Sunday, April 15, 2012

China - How Does A Woodpecker Avoid Brain Injury?

Chinese scientists have unraveled answers to a long-standing question – how do woodpeckers avoid head injury when they peck on wood at such high speed and frequency?

Professor Fan Yubo, together with colleagues from Beihang University and Wuhan University of Technology, believe that the woodpecker’s excellent resistance to head injury may be due to its distinctive cranial and beak bone structure and composition.

Head injury, caused by a sudden impact or by a change in the linear or angular velocity of the head, is estimated to account for 15 percent of the overall burden of fatalities and disabilities in people.

Unlike humans, woodpeckers are clearly adapted to managing impact forces, allowing them to peck rapidly without incurring brain or eye injury.

This intriguing ability has attracted wide attention not only by ornithologists and biologists, but also by researchers in the mechanical and electronic sciences.

Previous studies suggested that impact injury to the brain might be avoided by powerful muscles, or by drilling behavior, or by a special orientation of the brain within the skull compared with humans. However, there have been few systematic analyses of the properties of woodpecker’s skull.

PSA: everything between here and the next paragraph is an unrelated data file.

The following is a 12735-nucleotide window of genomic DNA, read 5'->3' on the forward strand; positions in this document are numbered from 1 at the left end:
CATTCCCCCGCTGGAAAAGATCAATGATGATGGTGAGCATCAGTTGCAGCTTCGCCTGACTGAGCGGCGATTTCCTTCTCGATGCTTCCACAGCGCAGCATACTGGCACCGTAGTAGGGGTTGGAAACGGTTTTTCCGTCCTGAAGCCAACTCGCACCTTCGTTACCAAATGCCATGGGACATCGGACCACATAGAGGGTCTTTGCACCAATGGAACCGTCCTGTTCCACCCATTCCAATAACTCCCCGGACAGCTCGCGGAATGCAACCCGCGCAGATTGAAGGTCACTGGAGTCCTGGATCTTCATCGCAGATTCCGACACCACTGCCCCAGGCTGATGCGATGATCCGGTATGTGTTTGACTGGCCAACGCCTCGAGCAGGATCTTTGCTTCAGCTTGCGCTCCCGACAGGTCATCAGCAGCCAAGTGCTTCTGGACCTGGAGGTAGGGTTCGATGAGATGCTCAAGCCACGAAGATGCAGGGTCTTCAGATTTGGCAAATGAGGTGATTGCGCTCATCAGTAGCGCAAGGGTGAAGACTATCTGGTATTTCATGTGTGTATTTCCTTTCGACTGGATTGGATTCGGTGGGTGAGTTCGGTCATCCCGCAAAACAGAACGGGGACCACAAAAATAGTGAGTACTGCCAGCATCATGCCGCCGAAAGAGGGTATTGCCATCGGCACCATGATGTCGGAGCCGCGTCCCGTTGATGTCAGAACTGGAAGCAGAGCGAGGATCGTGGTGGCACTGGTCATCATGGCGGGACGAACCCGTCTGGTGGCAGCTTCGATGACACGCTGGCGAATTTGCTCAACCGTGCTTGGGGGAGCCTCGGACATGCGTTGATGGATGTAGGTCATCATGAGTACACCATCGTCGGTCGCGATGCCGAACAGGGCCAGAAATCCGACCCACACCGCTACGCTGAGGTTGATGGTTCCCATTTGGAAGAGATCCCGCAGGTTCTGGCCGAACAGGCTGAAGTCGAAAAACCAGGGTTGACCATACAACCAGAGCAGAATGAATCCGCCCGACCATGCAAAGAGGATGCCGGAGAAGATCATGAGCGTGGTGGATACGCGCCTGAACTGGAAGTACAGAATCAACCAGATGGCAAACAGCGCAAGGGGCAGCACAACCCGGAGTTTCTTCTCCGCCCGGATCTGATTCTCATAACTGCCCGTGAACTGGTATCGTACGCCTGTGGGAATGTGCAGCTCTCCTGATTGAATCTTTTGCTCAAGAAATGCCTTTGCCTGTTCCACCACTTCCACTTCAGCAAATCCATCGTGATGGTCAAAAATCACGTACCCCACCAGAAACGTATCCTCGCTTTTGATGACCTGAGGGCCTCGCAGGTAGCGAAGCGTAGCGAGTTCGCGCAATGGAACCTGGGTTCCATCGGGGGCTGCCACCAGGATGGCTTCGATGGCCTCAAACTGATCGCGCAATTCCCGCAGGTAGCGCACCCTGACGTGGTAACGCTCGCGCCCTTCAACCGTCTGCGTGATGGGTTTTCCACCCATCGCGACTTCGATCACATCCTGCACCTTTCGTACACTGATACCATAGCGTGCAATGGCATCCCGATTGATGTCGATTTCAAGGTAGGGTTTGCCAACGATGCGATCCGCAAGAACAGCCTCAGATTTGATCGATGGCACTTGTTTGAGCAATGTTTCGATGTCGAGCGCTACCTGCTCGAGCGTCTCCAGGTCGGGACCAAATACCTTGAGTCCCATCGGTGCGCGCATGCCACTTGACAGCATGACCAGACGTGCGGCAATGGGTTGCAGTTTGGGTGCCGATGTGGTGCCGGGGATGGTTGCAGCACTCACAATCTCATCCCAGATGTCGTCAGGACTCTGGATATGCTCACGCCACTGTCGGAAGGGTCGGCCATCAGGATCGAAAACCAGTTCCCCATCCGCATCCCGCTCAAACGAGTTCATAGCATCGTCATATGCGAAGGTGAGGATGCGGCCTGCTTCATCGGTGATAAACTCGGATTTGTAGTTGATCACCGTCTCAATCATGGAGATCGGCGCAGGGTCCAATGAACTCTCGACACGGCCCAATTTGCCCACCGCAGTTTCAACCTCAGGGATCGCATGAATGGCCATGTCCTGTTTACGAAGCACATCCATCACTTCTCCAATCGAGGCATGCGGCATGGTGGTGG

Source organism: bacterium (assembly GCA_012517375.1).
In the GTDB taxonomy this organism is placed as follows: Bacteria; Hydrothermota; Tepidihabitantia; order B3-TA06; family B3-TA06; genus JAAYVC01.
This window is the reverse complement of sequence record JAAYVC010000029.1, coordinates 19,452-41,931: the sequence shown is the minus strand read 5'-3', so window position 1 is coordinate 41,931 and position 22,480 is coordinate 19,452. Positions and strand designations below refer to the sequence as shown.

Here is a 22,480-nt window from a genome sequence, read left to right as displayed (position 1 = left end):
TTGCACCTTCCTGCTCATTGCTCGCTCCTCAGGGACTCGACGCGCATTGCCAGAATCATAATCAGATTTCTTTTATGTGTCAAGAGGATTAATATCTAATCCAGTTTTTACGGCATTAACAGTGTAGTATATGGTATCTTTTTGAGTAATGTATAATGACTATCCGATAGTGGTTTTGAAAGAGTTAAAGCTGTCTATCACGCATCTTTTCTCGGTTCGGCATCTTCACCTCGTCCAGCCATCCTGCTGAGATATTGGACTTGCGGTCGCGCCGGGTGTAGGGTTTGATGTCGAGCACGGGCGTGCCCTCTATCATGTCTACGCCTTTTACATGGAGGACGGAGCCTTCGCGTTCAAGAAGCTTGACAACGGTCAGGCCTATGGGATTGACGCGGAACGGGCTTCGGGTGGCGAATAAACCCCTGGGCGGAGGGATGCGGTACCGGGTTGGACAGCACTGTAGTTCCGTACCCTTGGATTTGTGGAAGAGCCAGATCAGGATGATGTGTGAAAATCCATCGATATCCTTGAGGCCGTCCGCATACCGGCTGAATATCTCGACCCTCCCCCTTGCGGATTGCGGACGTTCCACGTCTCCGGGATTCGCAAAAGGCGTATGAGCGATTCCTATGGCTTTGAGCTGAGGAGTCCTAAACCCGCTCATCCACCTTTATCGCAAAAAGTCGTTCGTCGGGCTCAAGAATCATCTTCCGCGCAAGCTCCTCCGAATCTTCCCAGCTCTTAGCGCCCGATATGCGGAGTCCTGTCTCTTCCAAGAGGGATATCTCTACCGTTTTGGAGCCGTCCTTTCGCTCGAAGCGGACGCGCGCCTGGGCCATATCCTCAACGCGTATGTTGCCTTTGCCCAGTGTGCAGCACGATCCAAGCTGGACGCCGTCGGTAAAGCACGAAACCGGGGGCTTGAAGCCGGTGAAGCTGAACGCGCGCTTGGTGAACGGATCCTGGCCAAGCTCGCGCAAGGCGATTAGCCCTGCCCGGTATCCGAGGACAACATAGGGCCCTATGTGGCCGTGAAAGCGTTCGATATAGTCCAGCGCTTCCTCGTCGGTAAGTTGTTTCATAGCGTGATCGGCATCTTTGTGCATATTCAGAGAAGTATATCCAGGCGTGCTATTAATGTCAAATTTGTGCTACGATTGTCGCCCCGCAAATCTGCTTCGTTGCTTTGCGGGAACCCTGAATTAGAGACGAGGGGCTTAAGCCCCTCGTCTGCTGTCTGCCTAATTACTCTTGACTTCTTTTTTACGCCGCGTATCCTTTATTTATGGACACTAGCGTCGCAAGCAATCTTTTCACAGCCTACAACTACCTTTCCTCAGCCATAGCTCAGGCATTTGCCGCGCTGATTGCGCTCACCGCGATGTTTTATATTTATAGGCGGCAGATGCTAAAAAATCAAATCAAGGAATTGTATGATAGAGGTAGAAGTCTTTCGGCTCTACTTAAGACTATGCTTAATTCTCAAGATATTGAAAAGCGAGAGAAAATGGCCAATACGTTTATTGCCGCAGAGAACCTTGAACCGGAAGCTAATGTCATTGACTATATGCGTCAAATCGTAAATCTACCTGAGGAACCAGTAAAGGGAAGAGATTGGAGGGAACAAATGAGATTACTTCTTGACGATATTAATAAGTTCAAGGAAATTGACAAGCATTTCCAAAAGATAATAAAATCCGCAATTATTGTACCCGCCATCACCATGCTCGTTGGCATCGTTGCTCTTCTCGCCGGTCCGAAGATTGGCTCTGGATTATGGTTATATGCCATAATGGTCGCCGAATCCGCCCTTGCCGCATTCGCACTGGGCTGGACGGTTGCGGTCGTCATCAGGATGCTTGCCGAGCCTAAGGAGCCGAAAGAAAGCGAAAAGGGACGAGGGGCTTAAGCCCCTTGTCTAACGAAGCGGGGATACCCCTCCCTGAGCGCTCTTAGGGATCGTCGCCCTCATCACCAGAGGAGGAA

In a study published in the journal Science China Life Sciences, the research team investigated the properties of the woodpecker’s cranial bone and beak – a remarkable example of nanofabrication and self-assembly perfected by millions of years of evolution.

The team also compared the woodpecker’s cranial bone and beak structure against that of the lark, a bird that does not exhibit the same pecking action on wood.

They found that the ultimate strength of woodpecker’s cranial bone was markedly higher than that of the lark; more plate-like spongy bone was present in the cranial bone of the woodpecker, while the cranium of the lark contained more rod-like structures.

The larger number of plate-like structures, greater thickness and numbers of trabeculae, and the closer spacing between individual trabeculae in the woodpecker cranial bone allows the bird to resist deformation during pecking, decreasing the stress on the brain.

Hence, taken together, the woodpecker’s unique cranial bone achieves a higher ultimate strength and resistance to impact injury compared with the lark.

The authors hope that the information gleaned from this study may someday inspire the design and optimization of protective headgear for humans.

Juliana Chan 

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